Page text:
Mewsings from Lowecat (aka Indianacat)

My rants, ravings, and overall 'mewsings' on life, the universe, and everything.

Friday, December 09, 2011

What's all the Kvetchin' About, Anyway?

I'll admit that all the uproar from reviewers - be they internet bloggers, posters on message boards, and/or professional media reviewers - about the last two episodes of this season of Sons of Anarchy is waaay over my head. And it's not just because Mr. Sutter chose me to go to California to meet him and see the episode 'Call of Duty' before the rest of the fanbase.

SOA has been, from the beginning, a television show that sprang from the fertile grey matter that holds Mr. Sutter's ears apart. It embraces a lot of themes; loyalty, family, love for brother/self/family, conflict, the consequences of our lies and actions based on those lies. It is drama with some humor, or action with comedic and tragic moments. It is many things to many people. The only thing that we all seem to agree is that it is NOT the glorification of the outlaw motorcycle lifestyle. Hell, the bikers themselves have said, 'Sure, it's a soap opera, but it's OUR soap opera!' They grok what it is and what it is not.

It appears that the man source of the fan base discontent is that one of the major characters, Clay Morrow, did not get killed by his step - son, Jax - who also serves as VP of the club - for all of Clay's misdeeds this season. Even before Sutter himself came out in interviews and his blog about why Clay didn't die, I knew that death would be too easy, quick, and painless for the man's misdeeds. Clay himself recognized that at the season end when he told his step son he'd prefer to die than be stripped of his power within the club. Bssically, losin' his president's patch and bein' reduced to votin' only status is like castration. The pipe remains, but there's nothin' left behind to flow through the pipe.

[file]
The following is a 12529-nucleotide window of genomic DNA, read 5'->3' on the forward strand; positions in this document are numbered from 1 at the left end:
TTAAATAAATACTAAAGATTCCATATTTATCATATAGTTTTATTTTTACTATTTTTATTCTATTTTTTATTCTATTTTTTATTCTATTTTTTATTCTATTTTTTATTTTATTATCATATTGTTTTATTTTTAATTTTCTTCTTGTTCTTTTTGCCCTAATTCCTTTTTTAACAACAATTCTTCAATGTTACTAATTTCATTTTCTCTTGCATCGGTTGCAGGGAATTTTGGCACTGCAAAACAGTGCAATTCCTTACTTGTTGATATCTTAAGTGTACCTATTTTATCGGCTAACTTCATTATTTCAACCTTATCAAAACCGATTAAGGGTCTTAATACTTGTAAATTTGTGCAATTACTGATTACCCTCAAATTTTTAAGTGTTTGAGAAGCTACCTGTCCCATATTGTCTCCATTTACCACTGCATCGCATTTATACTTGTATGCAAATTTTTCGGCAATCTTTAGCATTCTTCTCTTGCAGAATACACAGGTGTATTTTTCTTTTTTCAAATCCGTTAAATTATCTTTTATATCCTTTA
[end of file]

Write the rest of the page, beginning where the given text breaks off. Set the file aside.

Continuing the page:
By leavin' Clay alive, but strippin' him of power, Clay suffers a major indignity. He has led the SOA for at least two decades. He has tasted power, he likes it, and everything he did this season was in order to keep that power and to keep promises made to keep the incarcerated members safe during their stint at Stockton. Protection comes at a price, and those of us who had access to the appisodes this year were aware of the agreements Clay made to keep his men safe. Agreements that would extend beyond prison walls. Killing Clay after all the build up during the season would've ultimately been more of a let down, in my opinion.

The one thing that might have gone against Mr. Sutter was the decision was to rely so heavily upon the appisodes on Iphone (and later on Android) to supply the backstory of the club's time in prison. Season 4 jumped 14 months into the club's future from Season 3. Prior to the season premier, we were able to reacquaint ourselves with the past seasons through all three previous seasons' reruns. Perhaps a prequel episode, or a 'Previously not seen on Sons of Anarchy' preview before the premier might've helped those who didn't have the access. 'Course, when you're dealin' with hindsight, it's usually crystal clear.